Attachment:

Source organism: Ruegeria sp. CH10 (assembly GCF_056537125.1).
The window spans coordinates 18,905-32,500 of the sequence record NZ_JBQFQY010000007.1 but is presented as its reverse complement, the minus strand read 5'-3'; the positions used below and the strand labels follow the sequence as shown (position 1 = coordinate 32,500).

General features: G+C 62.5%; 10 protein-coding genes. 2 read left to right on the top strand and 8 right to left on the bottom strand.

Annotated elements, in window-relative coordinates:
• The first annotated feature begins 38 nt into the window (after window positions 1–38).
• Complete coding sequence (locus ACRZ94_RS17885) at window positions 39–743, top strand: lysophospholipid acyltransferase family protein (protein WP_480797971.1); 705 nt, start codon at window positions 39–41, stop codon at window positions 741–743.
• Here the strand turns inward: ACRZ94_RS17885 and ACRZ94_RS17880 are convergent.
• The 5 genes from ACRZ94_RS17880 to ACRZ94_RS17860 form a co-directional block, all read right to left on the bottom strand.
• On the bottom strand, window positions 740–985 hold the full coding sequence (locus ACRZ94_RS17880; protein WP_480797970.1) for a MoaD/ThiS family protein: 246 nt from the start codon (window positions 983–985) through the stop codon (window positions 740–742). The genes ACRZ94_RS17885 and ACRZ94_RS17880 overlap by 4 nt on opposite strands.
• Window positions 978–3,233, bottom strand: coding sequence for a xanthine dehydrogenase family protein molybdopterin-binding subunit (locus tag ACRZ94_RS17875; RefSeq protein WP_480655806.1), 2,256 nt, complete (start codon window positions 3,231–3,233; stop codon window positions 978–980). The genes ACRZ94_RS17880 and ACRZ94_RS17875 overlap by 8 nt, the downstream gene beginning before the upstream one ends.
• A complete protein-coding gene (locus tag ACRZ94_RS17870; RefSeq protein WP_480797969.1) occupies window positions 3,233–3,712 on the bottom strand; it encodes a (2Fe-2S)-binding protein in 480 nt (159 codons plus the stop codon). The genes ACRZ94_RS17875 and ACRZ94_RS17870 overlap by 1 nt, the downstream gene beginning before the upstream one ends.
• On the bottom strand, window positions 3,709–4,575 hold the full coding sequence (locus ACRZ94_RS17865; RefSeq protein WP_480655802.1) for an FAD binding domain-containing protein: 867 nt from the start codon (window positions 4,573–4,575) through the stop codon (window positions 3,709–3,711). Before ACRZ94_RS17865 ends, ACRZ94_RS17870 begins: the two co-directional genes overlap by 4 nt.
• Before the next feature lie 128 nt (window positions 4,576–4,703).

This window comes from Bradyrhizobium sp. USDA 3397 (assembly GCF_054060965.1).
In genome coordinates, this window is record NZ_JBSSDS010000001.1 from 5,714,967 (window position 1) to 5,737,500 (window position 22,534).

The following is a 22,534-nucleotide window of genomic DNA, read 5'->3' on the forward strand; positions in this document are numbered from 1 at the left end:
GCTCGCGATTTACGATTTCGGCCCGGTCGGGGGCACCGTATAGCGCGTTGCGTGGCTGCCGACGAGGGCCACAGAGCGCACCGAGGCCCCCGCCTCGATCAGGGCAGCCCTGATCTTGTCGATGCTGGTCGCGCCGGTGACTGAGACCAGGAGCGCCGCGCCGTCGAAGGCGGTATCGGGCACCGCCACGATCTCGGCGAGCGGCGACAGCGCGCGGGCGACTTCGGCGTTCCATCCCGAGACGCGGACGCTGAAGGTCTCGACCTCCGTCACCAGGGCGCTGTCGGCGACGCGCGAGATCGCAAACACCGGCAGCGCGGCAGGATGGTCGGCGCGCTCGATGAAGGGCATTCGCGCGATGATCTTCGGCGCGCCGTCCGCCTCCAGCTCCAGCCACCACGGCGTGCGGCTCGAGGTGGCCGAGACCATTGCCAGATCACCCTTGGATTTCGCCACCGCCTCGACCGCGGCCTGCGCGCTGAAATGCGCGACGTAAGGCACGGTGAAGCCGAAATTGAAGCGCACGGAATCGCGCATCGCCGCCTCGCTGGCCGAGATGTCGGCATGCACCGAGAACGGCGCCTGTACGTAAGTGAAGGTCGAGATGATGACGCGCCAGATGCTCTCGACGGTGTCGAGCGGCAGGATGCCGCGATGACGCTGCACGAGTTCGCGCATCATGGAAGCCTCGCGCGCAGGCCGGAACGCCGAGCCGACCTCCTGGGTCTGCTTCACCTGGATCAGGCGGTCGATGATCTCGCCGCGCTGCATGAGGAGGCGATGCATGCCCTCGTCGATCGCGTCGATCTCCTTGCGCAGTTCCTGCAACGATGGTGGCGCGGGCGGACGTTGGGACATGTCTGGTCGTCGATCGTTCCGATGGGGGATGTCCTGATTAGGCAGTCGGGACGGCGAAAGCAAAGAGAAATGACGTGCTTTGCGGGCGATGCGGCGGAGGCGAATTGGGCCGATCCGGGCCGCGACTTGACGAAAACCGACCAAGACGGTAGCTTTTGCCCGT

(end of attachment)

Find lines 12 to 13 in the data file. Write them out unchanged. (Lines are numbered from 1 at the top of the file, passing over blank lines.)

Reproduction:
• On the bottom strand, window positions 3,709–4,575 hold the full coding sequence (locus ACRZ94_RS17865; RefSeq protein WP_480655802.1) for an FAD binding domain-containing protein: 867 nt from the start codon (window positions 4,573–4,575) through the stop codon (window positions 3,709–3,711). Before ACRZ94_RS17865 ends, ACRZ94_RS17870 begins: the two co-directional genes overlap by 4 nt.
• Before the next feature lie 128 nt (window positions 4,576–4,703).